Wheat Field with Crows was not the last painting Vincent Van Gogh ever made. And he most likely did not kill himself, despite popular legend. He did suffer all his life from serious and escalating mental illness and he started out to be an art dealer, not an artist, taking his place in the bourgeois family business. Van Gogh: The Life, an exhaustive examination of the painter’s biography, uses voluminous correspondence and close scrutiny of historical materials and the paintings to explain the trajectory of a genius.
Steven Naifeh and Gregory White Smith track Vincent Van Gogh’s maternal and paternal families, his early upbringing as the son of a local pastor in Holland, the economic and political events that affected the family fortunes, his complex relationships with his parents and siblings, and the demons that gripped him with increasing ferocity. Failure and desperation drove Van Gogh to paint, first as a way to earn a living when his attempts to work for his uncle as a dealer of fine prints were an unmitigated disaster. Later he strove to earn his brother Theo’s respect and extricate himself from financial dependence on Theo, a goal he would never come close to realizing. And finally, the feverish bursts of painting held the nightmares in his mind at bay, staving off the devastating breakdowns that triggered episodes of bizarre behavior and incapacitated him for months.
He wondered in his letters how much more he might have painted had he been a stable and less intense person. His fragile mind was damaged by a family that couldn’t understand or support him. His family was torn apart by the public spectacle of a drinker, a madman, a restless habitué of the city’s seedier neighborhoods. Vincent satisfied his need for female companionship with prostitutes who often posed for him and occasionally lived with him. But he longed for a successful conventional life, even as his temperament and temper pushed him farther toward the margins. He was brilliant but the world was slow to apprehend and embrace his art. He tortured Theo for attention and money, and tortured his friends with chaotic behavior and angry verbal condemnation.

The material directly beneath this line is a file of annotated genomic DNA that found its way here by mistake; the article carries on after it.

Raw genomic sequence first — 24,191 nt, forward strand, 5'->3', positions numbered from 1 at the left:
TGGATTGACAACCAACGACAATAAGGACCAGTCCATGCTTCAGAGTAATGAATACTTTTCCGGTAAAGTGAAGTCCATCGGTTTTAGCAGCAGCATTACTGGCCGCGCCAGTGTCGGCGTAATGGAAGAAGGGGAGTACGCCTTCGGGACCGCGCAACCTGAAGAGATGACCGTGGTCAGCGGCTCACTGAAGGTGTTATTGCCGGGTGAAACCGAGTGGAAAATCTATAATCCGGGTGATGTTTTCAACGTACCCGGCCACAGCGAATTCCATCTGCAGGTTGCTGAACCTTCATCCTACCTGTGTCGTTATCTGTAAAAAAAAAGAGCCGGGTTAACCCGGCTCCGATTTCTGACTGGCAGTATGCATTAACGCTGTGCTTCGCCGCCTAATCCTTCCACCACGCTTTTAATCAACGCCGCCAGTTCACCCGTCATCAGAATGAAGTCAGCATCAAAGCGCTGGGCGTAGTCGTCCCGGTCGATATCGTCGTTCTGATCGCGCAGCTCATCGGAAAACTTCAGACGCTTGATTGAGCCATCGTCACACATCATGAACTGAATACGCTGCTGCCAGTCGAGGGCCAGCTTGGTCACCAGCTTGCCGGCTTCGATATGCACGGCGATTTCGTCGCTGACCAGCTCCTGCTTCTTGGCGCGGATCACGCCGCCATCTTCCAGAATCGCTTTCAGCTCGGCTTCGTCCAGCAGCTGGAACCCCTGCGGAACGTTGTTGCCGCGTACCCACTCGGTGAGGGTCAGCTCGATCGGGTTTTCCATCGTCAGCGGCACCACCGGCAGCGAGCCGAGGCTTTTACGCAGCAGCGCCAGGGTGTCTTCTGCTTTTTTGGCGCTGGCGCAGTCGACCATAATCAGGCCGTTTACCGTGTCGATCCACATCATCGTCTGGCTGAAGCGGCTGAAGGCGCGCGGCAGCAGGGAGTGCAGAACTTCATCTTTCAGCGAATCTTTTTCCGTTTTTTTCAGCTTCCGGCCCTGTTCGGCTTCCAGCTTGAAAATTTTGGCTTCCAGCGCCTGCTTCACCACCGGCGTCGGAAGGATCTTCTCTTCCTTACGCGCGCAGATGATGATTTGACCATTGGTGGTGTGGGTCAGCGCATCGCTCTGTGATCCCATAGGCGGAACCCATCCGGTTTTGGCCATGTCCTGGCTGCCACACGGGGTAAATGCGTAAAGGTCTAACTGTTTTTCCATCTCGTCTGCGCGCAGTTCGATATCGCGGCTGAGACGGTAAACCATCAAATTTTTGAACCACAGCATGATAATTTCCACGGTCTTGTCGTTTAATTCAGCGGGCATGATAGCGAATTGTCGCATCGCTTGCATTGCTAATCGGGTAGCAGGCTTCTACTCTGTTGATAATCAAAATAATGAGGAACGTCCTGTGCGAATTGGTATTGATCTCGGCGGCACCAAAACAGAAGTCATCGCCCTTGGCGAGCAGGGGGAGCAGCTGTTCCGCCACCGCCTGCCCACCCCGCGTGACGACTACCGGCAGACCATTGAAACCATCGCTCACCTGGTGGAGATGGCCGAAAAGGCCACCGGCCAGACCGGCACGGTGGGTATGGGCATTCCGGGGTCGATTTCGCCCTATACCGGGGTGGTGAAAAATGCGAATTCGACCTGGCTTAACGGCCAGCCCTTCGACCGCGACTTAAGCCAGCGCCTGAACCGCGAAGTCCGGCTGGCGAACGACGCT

The biography fills in the life behind the iconic paintings. Starry Night has a heartbreaking backstory. The irises and the olive trees are a desperate attempt to capture a way of seeing, a singular beauty that the ugliness in his skull could not touch. Everything hurt him: letters from parents and siblings; rejection by women, employers, art dealers, exhibition juries; Theo’s happiness in his impending marriage and his eventual child; the criticism of his peers and rebuffs from artists like Gauguin. Van Gogh had the miserable fortune to live when mental illness was barely recognized and could not be accurately diagnosed and treated. Compounding the tragedy were the family genes—none too healthy—and his own brilliance. He knew how badly his life and his precarious mind served him and he tried repeatedly to create a tranquil home and loyal companionship for himself.
The ear incident is precisely and horribly described and the gunshot that would kill him is examined in the light of all the evidence and lack of evidence around the event. Naifeh and Smith make a convincing case for the theory that Vincent Van Gogh was the victim of a spoiled teenage bully’s prank, not a suicide attempt. If they are right, then he died protecting two boys from a charge of murder—and maybe chose death as a merciful release from the devastating monsters inside his own head. In the end you wonder if there would have been any Van Gogh masterpieces if the boy and the man had a more peaceful and traditionally productive life. With a wife, children, a thriving business and a family that accepted him and approved of him, Vincent Van Gogh might have been content to sell art made by other people and luxuriate in the comfort of his own emotional constancy and material success.
Van Gogh: The Life Steven Naifeh and Gregory White Smith | Random House 2011